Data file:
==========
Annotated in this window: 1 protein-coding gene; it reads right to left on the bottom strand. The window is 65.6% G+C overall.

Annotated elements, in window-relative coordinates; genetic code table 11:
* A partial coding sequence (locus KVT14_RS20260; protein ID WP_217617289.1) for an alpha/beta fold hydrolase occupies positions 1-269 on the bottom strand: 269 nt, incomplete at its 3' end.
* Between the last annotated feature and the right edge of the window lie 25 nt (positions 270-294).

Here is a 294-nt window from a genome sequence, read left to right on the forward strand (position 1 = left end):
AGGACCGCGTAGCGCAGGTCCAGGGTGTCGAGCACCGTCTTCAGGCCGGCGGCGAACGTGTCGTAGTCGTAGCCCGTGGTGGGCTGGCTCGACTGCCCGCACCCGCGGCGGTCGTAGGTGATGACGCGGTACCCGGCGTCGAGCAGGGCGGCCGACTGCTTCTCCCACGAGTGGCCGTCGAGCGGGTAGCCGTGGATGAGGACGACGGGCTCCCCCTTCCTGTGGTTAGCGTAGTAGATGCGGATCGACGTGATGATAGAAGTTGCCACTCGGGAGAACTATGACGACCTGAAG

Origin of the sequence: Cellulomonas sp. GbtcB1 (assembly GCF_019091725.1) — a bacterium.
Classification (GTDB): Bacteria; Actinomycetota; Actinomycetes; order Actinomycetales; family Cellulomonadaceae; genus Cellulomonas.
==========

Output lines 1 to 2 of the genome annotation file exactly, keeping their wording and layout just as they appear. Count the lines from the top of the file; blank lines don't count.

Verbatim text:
Annotated in this window: 1 protein-coding gene; it reads right to left on the bottom strand. The window is 65.6% G+C overall.

Annotated elements, in window-relative coordinates; genetic code table 11: